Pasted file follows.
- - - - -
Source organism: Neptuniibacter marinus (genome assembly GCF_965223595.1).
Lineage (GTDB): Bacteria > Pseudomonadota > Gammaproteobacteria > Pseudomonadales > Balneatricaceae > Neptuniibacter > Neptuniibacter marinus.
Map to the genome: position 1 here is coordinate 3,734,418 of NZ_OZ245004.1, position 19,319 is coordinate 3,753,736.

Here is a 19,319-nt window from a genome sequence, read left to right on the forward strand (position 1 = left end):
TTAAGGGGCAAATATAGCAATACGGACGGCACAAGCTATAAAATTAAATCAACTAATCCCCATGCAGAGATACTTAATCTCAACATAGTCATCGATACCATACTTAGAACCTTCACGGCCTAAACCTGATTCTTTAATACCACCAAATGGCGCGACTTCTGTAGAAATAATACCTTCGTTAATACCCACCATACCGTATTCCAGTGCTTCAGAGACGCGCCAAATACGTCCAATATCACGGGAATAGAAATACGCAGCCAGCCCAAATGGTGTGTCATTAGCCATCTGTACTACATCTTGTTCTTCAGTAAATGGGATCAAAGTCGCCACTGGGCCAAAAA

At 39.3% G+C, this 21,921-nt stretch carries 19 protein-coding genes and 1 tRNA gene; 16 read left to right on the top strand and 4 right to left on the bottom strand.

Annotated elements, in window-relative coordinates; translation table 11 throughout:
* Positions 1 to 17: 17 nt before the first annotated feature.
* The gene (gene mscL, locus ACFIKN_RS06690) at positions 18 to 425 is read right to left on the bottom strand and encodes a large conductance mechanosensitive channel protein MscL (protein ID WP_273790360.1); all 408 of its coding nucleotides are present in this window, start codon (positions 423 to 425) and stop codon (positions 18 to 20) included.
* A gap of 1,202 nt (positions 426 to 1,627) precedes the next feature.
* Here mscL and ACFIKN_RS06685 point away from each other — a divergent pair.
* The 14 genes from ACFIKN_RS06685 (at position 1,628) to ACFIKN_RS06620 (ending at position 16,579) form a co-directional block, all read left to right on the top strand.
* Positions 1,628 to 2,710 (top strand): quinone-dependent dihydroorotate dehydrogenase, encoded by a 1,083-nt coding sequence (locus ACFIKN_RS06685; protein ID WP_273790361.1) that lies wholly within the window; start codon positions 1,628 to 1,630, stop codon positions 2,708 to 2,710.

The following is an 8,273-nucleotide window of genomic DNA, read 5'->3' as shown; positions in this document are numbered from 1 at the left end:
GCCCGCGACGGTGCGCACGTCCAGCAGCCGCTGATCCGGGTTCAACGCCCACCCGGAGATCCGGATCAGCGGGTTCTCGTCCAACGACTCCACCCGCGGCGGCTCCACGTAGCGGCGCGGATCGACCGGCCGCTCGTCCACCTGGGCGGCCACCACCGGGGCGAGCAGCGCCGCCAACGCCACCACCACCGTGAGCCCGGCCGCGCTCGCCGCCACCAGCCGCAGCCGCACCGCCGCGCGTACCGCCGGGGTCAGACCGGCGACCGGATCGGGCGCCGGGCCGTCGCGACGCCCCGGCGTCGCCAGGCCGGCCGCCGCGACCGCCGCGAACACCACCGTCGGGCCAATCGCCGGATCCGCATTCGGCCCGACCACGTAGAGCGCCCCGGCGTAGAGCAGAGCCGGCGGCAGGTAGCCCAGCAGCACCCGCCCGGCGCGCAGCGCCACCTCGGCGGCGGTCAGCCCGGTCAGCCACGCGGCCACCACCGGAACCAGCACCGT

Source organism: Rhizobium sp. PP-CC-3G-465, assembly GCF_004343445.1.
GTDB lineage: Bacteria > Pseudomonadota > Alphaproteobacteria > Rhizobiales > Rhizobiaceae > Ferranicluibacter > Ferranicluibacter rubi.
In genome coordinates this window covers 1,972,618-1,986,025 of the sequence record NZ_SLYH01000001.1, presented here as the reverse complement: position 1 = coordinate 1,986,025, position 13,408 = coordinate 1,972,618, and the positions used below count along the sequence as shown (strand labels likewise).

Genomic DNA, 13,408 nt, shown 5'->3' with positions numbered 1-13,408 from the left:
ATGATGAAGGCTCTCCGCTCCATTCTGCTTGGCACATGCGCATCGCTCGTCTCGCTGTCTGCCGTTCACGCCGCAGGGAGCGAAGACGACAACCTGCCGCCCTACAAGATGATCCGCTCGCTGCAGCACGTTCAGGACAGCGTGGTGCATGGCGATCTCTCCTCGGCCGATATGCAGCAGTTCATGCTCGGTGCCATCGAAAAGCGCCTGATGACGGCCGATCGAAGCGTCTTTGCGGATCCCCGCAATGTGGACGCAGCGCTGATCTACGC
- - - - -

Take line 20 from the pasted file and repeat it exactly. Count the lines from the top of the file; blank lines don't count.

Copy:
ATGATGAAGGCTCTCCGCTCCATTCTGCTTGGCACATGCGCATCGCTCGTCTCGCTGTCTGCCGTTCACGCCGCAGGGAGCGAAGACGACAACCTGCCGCCCTACAAGATGATCCGCTCGCTGCAGCACGTTCAGGACAGCGTGGTGCATGGCGATCTCTCCTCGGCCGATATGCAGCAGTTCATGCTCGGTGCCATCGAAAAGCGCCTGATGACGGCCGATCGAAGCGTCTTTGCGGATCCCCGCAATGTGGACGCAGCGCTGATCTACGC